Reckon and Recon are easily confused words.
The spell-check application of most word processing software programs would not catch a slip-up of these two words. Spell-check is looking for words that aren’t in its dictionary, and words that resemble words in its dictionary but are possibly spelled wrong. Spell-check isn’t perfect. It doesn’t know and can’t guess what word you wanted or what word you meant, it can only judge the words on the page. If you used words that are all spelled correctly, it gives you a pass anyway.
Autocorrect suggests words that start with the same letters. It suggests what word you may want to save time, but quite often, its suggestions couldn’t be more off base and produces humorous results.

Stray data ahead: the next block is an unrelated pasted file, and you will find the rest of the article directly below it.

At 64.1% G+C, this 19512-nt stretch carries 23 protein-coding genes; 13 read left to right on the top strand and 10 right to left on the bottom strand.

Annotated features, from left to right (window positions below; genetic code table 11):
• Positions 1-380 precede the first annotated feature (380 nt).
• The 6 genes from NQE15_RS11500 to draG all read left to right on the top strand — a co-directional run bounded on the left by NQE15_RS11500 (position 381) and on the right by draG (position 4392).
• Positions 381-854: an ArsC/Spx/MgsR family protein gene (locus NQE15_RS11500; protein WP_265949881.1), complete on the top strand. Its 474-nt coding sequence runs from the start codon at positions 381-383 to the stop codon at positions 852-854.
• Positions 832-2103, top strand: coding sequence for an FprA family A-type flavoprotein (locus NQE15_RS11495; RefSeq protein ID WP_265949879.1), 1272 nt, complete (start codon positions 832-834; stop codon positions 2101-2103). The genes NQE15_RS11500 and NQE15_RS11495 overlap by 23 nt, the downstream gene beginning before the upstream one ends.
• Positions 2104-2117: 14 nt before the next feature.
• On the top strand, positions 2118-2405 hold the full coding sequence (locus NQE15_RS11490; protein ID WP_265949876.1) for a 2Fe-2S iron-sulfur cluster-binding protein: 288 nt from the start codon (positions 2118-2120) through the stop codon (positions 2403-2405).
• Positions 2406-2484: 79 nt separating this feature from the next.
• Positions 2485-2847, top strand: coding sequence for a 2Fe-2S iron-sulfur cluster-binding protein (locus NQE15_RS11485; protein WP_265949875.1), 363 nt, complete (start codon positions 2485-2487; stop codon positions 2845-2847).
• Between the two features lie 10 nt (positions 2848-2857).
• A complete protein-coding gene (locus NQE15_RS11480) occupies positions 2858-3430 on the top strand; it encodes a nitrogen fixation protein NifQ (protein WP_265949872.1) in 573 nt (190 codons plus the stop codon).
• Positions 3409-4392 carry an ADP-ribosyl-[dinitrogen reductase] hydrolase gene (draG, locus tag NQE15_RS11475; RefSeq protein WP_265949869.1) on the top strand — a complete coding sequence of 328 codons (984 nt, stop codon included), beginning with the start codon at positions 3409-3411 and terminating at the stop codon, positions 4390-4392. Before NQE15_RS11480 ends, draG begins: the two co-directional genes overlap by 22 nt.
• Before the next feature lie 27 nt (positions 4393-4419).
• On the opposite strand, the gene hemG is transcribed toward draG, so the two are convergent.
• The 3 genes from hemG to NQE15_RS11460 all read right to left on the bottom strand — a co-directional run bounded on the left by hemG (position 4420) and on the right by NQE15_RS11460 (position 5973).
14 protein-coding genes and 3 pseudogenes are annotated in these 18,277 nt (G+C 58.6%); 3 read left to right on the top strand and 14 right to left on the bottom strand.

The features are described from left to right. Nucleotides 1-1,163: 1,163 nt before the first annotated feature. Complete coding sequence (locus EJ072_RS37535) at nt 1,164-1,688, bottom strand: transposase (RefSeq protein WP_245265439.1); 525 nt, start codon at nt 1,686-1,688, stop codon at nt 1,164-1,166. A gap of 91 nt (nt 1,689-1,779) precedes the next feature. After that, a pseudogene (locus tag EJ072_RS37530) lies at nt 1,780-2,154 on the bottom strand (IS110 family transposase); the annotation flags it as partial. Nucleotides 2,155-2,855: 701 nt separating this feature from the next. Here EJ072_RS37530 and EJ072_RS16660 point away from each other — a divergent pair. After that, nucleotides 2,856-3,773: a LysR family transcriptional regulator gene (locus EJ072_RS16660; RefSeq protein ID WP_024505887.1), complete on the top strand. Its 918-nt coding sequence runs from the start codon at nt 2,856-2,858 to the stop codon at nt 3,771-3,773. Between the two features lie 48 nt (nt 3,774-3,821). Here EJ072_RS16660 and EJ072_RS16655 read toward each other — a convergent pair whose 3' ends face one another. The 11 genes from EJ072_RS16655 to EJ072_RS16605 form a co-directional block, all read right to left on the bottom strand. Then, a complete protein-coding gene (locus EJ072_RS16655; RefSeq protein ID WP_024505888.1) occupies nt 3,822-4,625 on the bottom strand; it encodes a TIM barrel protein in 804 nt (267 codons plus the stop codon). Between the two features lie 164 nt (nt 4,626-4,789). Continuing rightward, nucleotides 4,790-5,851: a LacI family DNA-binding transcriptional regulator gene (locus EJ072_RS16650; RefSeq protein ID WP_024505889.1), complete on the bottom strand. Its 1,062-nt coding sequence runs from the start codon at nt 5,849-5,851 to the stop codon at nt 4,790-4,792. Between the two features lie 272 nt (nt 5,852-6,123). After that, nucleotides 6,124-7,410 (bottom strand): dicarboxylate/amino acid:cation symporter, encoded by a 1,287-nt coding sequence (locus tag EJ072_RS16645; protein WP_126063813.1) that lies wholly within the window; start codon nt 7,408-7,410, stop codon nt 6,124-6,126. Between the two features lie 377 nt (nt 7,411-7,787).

Reckon (pronounced “wreck-uhn”) is American rural slang. When someone reckons, they are reasoning, drawing a conclusion, or expressing an opinion.
To “reckon with” means to anticipate, or have to confront, obstacles.
The noun form, reckoning, means a climactic, possibly karmic or final judgement type confrontation.
In accounting, reckoning means a settling of accounts or final computation.
Recon (pronounced “ree-kawn”) is an abbreviation for “reconnaissance,” which is a noun. Reconnaissance is an examination or survey used to gather information.
As an adjective, reconnaissance describes an investigation, fact-finding, or data gathering mission. It’s used in military scenarios.
The following story uses both words correctly:
After flying over drought stricken areas on a reconnaissance mission, Reichan reckoned that many families would lose their farms without outside assistance. This wasn’t their first bad season, and they couldn’t afford to stay in business without income. Their day of reckoning would come sooner, not later.